Students sit-in, win victory for civil rights, Miami Beach, Florida, March 1960


The desegregation of department-store lunch counters and public accommodations in Miami Beach, Florida

Time period

March, 1960 to August, 1960


United States

Location City/State/Province

Miami Beach, Florida
Jump to case narrative

Methods in 2nd segment

Methods in 3rd segment

Methods in 4th segment

Methods in 5th segment

Methods in 6th segment

Additional methods (Timing Unknown)

Segment Length

1 month


Miami CORE, Miami NAACP


Ministerial Alliance

External allies

John Turner

Involvement of social elites

Florida Governor LeRoy Collins, Miami Mayor Robert King High


The City of Miami

Nonviolent responses of opponent

not known

Campaigner violence

not known

Repressive Violence

not known


Human Rights



Group characterization

Black students
Black clergymen
Miami civil rights activist groups

Groups in 1st Segment

Miami CORE
Dade County Relations Board
The City of Miami

Segment Length

1 month

Success in achieving specific demands/goals

5 out of 6 points


1 out of 1 points


1 out of 3 points

Total points

7 out of 10 points

Notes on outcomes

Twenty-three department stores and other dowtown Miami stores were desegregated as a result of this campaign, but many institutions, including most restaurants, hotels, and theaters, remained segregated.

Database Narrative

In March 1960, a national wave of sit-in campaigns to desegregate lunch counters and public accommodations  reached Miami. Miami was one of 11 Florida cities where activists organized sit-ins over the months of February and March 1960. On 4 March 1960, students from Florida Memorial College led a sit-in in  in Miami, Florida. Participants included adult ministers. 

Miami’s Congress on Racial Equality (CORE) was inspired by student sit-ins in Greensboro, North Carolina and began a sit-in campaign in March 1960 that followed up on the goal of desegregating department store lunch counters from CORE’s 1959 Miami sit-ins  (See…). In March 1960, CORE combined their sit-ins with pickets, demonstrations, and boycotts of segregated stores. NAACP leader Father Theodore R. Gibson summarized the demonstrators’ intentions to the Miami News, “We are going to eat at those lunch counters if we have to fill up the whole of the Dade County jail.” Miami business and political leaders worried that the protests would cause negative publicity that would harm the city’s reputation with tourists.

Out of concern for the city’s image, Miami Mayor Robert King High appointed a biracial committee to discuss the desegregation of lunch counters and public accommodations with Miami merchants. Also that March, Florida Governor LeRoy Collins stated on television to Floridians that he was in support of the desegregation of lunch counters.

On 11 March 1960, Reverend Edward T. Graham led seven Black clergymen to sit-in at the lunch-counter of Burdines downtown store. The police would not allow the group to enter the building. Police workers at the site  had been alerted by officials to arrest anyone involved in the demonstration.

A mass meeting of activists gathered at Mt. Zion Baptist Church after the attempted sit-in. Activists decided to boycott downtown stores. Their decision angered Mayor Robert King High, who had met with the biracial committee that same day to address the threat of future sit-ins. Activists postponed the boycott to allow officials from CORE, the NAACP, the Ministerial Alliance (a Black activist group) and the City of Miami to meet.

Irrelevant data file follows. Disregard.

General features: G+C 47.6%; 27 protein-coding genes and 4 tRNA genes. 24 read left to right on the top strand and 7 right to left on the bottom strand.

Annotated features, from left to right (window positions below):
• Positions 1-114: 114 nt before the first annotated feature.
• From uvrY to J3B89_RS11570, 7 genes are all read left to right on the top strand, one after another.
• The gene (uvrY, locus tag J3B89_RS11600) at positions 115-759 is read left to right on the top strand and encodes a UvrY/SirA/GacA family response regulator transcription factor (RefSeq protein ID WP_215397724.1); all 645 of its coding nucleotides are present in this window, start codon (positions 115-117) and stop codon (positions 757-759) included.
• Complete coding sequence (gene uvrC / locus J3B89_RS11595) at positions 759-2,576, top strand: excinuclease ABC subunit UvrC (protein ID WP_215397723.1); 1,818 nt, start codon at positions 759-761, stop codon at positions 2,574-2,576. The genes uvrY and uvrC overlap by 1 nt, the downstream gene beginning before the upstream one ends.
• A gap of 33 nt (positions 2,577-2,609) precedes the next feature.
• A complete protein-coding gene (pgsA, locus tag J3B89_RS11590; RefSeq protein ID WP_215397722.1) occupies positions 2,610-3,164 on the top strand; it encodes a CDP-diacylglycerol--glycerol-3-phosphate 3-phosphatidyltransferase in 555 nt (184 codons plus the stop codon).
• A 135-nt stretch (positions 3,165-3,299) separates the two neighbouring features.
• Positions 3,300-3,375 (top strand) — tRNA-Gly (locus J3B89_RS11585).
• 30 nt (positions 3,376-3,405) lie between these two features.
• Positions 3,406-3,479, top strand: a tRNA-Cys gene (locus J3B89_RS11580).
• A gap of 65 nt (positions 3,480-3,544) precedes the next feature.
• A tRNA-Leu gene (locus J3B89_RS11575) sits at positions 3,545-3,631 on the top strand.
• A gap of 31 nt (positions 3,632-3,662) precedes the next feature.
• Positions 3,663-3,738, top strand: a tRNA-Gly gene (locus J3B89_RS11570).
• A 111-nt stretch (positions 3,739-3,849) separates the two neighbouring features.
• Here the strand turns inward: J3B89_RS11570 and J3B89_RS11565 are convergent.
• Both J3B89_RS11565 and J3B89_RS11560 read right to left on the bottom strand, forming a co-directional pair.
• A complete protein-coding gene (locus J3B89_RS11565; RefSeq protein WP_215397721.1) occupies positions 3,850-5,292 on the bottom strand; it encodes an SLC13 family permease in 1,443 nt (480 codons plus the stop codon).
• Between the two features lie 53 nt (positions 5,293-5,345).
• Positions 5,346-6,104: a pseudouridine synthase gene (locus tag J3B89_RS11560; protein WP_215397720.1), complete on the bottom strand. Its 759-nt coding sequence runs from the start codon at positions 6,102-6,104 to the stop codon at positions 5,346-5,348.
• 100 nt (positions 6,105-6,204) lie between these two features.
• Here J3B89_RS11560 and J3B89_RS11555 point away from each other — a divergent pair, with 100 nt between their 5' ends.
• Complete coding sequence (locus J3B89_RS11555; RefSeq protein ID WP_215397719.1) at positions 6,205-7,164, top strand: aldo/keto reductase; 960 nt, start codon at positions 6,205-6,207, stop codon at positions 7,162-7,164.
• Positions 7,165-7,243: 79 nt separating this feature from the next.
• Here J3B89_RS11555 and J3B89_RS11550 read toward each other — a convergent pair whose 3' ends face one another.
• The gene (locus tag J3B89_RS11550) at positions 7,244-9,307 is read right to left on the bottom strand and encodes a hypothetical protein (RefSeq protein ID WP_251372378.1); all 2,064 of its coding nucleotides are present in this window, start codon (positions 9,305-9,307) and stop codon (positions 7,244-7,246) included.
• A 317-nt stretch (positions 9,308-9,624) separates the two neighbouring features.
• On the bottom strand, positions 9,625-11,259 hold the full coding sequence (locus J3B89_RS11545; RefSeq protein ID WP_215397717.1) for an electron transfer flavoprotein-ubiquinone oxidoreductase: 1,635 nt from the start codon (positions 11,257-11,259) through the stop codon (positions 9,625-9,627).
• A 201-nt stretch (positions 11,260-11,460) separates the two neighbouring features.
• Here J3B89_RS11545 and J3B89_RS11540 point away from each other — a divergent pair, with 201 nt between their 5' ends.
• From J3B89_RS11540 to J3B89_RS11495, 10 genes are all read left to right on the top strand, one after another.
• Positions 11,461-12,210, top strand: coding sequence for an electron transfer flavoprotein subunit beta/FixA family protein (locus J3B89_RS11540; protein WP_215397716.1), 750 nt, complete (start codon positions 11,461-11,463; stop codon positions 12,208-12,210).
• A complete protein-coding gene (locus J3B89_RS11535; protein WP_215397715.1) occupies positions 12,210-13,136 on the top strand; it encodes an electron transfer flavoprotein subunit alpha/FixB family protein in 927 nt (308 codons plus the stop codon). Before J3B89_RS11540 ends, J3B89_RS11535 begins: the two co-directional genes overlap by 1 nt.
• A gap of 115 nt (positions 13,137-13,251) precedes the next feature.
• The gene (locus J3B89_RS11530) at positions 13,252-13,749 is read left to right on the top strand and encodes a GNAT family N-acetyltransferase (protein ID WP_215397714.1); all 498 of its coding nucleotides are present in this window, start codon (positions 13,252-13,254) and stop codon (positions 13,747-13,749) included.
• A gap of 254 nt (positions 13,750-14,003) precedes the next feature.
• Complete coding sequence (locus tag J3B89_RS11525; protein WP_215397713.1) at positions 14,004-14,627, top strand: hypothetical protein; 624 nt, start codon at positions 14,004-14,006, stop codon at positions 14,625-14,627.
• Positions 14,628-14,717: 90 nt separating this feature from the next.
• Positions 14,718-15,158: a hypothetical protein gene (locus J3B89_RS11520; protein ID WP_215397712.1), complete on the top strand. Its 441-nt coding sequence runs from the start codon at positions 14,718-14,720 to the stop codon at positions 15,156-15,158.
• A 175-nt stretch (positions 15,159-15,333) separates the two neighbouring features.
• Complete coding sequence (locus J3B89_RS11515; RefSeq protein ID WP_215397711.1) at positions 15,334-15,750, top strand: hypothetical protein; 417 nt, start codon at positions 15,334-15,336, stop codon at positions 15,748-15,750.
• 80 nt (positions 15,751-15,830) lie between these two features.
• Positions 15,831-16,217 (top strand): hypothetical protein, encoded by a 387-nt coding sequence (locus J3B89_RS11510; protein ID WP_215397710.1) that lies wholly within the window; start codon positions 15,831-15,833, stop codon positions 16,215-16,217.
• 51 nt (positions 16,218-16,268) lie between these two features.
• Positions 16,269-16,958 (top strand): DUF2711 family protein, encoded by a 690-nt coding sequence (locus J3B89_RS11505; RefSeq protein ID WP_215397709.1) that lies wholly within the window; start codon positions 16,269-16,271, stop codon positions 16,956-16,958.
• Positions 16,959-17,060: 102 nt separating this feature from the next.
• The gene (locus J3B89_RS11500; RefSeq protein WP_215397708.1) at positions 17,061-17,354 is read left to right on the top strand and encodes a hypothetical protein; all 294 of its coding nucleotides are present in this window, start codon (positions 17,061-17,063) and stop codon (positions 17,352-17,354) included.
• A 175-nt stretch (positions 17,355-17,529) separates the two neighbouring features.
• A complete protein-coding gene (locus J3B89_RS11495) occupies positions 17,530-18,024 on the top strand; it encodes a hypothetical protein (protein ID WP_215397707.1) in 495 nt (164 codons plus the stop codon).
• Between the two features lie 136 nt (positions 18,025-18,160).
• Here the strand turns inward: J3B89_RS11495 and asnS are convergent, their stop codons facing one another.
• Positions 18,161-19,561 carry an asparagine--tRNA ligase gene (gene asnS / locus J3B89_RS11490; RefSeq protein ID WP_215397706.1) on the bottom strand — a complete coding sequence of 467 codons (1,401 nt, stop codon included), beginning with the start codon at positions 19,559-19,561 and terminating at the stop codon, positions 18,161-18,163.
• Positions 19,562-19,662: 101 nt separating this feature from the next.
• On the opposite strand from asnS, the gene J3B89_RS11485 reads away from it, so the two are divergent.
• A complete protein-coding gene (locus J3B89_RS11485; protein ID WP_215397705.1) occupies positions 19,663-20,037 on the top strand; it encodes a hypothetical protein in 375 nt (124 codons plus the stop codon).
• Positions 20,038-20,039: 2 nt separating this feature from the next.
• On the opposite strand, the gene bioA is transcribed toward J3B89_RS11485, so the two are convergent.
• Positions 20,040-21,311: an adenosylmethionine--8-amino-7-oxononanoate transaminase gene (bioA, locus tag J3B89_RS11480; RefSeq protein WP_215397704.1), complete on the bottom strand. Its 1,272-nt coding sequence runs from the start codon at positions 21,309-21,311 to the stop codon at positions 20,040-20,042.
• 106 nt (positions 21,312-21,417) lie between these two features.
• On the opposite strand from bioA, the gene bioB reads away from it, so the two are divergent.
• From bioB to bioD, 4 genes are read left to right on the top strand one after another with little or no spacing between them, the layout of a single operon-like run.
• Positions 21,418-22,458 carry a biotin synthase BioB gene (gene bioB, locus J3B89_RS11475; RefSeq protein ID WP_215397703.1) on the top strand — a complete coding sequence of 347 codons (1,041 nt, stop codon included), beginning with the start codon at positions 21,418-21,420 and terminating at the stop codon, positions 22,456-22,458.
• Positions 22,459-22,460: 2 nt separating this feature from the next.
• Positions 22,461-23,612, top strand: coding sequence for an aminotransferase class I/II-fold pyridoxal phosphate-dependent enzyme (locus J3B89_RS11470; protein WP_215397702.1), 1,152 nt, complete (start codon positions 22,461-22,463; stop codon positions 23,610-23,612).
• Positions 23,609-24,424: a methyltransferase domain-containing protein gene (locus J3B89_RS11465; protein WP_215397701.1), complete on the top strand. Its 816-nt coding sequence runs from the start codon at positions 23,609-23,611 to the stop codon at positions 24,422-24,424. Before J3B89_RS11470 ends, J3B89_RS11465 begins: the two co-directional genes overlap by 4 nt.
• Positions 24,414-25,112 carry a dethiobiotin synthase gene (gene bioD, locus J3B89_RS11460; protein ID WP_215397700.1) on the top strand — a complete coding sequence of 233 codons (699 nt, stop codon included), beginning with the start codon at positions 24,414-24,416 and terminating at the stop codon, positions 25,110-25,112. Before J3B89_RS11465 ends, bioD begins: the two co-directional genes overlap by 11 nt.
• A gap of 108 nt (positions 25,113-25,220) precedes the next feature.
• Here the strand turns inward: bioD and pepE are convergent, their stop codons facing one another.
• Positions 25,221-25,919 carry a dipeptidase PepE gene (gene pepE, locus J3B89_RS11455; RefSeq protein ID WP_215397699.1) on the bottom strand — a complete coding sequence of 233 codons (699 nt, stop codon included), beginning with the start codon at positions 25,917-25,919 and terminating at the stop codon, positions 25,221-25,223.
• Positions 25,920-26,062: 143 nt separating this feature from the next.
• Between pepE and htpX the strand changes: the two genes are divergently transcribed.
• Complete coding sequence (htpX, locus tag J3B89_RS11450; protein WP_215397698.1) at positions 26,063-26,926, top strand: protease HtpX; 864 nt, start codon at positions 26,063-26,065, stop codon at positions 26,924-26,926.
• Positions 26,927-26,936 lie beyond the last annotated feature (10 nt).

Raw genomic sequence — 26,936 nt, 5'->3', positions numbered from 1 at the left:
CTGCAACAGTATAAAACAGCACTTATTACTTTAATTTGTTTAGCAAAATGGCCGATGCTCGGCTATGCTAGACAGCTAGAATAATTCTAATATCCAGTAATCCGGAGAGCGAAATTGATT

A white ally named John Turner became involved in these negotiations. A businessman, Turner convinced Mayor Robert King to begin meeting seriously with Black Miami community leaders. The Dade County Relations Board formed from these meetings. Local leaders involved in these meetings included Father Theodore R. Gibson and Dr. George Simpson from the NAACP, A.D. Moore and Dr. John O Brown from CORE, and Reverend Edward T. Graham from the Ministerial Alliance.

This committee proposed a plan in April 1960 that would allow all stores to open their lunch counters to Black patrons. CORE led further sit-ins over the summer to pressure the committee to push the plane and to push the governor, mayor, and city leaders to accept it. The plan went into effect 1 August 1960. With this agreement, Miami became the first Florida city to desegregate lunch counters.


This campaign was influenced by student sit-ins in Greensboro, North Carolina (1).


Anon. 2015. "The Sit-in Movement." International Civil Rights Center and Museum. International Civil Rights Center and Museum. Retrieved February 24, 2015. (

Blount, Pauline. 2011. "CORE Activists Practice Nonviolent Action at Miami Lunch Counters, 1959." Global Nonviolent Action Database. Swarthmore College, September, 29. Retrieved February 24, 2015. (

Carson, Clayborne. 1990. "State Reports." The Student Voice 1960-1965: Periodical of the Student Nonviolent Coordinating Committee (1990): 9-10. Google Books. Retrieved February 24, 2015. (

Dunn, Marvin. 1997. Black Miami in the Twentieth Century. Gainsville, FL: University of Florida.

Mohl, Raymond A. 1999. ""South of the South?" Jews, Blacks, and the Civil Rights Movement in Miami, 1945-1960." Journal of American Ethnic History 18.2 (1999): 3-36. ProQuest. Retrieved February 24, 2015.

Mohl, Raymond A. 2005. South of the South: Jewish Activists and the Civil Rights Movement in Miami, 1945-1960. Gainsville, FL: University of Florida.

Morris, Aldon. 1981. Black Southern Student Sit-in Movement : An Indigenous Perspective. Ann Arbor, Michigan: University of Michigan. 58. Black Southern Student Sit-in Movement : An Indigenous Perspective. University of Michigan. Retrieved February 24, 2015. (

Name of researcher, and date dd/mm/yyyy

Erica Janko 20/3/2015